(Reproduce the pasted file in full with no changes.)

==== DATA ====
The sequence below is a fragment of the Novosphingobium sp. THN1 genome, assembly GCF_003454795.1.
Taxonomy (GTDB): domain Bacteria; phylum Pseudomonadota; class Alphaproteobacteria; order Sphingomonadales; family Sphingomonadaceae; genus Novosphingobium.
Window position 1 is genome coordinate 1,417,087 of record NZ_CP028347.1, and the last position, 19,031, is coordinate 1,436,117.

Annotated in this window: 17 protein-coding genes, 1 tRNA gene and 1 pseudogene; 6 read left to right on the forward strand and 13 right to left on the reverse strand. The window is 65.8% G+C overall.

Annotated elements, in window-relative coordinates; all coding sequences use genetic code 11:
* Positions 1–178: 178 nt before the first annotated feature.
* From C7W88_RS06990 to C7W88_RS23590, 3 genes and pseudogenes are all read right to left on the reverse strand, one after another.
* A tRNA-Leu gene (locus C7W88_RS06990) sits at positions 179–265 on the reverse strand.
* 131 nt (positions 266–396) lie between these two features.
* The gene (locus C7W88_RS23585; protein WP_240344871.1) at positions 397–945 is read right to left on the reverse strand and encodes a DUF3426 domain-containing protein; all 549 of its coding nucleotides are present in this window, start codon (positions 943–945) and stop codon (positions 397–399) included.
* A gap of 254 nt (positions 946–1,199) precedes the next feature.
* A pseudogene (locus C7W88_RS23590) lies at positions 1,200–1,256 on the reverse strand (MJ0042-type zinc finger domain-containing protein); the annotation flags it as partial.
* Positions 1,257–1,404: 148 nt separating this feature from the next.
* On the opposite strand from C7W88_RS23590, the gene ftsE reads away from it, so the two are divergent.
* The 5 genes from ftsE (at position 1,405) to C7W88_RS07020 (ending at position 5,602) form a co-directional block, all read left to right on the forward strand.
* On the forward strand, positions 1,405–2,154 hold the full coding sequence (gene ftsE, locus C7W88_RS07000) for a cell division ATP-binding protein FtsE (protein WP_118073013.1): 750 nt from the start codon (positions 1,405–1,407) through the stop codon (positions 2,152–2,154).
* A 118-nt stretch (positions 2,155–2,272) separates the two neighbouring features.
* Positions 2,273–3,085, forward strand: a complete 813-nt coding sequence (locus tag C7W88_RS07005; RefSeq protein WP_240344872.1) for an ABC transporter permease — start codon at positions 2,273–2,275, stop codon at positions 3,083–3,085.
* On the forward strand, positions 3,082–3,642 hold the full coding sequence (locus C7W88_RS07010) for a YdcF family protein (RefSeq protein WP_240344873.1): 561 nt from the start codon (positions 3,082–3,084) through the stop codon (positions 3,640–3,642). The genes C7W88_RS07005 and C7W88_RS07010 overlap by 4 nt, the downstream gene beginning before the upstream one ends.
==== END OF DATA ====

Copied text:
The sequence below is a fragment of the Novosphingobium sp. THN1 genome, assembly GCF_003454795.1.
Taxonomy (GTDB): domain Bacteria; phylum Pseudomonadota; class Alphaproteobacteria; order Sphingomonadales; family Sphingomonadaceae; genus Novosphingobium.
Window position 1 is genome coordinate 1,417,087 of record NZ_CP028347.1, and the last position, 19,031, is coordinate 1,436,117.

Annotated in this window: 17 protein-coding genes, 1 tRNA gene and 1 pseudogene; 6 read left to right on the forward strand and 13 right to left on the reverse strand. The window is 65.8% G+C overall.

Annotated elements, in window-relative coordinates; all coding sequences use genetic code 11:
* Positions 1–178: 178 nt before the first annotated feature.
* From C7W88_RS06990 to C7W88_RS23590, 3 genes and pseudogenes are all read right to left on the reverse strand, one after another.
* A tRNA-Leu gene (locus C7W88_RS06990) sits at positions 179–265 on the reverse strand.
* 131 nt (positions 266–396) lie between these two features.
* The gene (locus C7W88_RS23585; protein WP_240344871.1) at positions 397–945 is read right to left on the reverse strand and encodes a DUF3426 domain-containing protein; all 549 of its coding nucleotides are present in this window, start codon (positions 943–945) and stop codon (positions 397–399) included.
* A gap of 254 nt (positions 946–1,199) precedes the next feature.
* A pseudogene (locus C7W88_RS23590) lies at positions 1,200–1,256 on the reverse strand (MJ0042-type zinc finger domain-containing protein); the annotation flags it as partial.
* Positions 1,257–1,404: 148 nt separating this feature from the next.
* On the opposite strand from C7W88_RS23590, the gene ftsE reads away from it, so the two are divergent.
* The 5 genes from ftsE (at position 1,405) to C7W88_RS07020 (ending at position 5,602) form a co-directional block, all read left to right on the forward strand.
* On the forward strand, positions 1,405–2,154 hold the full coding sequence (gene ftsE, locus C7W88_RS07000) for a cell division ATP-binding protein FtsE (protein WP_118073013.1): 750 nt from the start codon (positions 1,405–1,407) through the stop codon (positions 2,152–2,154).
* A 118-nt stretch (positions 2,155–2,272) separates the two neighbouring features.
* Positions 2,273–3,085, forward strand: a complete 813-nt coding sequence (locus tag C7W88_RS07005; RefSeq protein WP_240344872.1) for an ABC transporter permease — start codon at positions 2,273–2,275, stop codon at positions 3,083–3,085.
* On the forward strand, positions 3,082–3,642 hold the full coding sequence (locus C7W88_RS07010) for a YdcF family protein (RefSeq protein WP_240344873.1): 561 nt from the start codon (positions 3,082–3,084) through the stop codon (positions 3,640–3,642). The genes C7W88_RS07005 and C7W88_RS07010 overlap by 4 nt, the downstream gene beginning before the upstream one ends.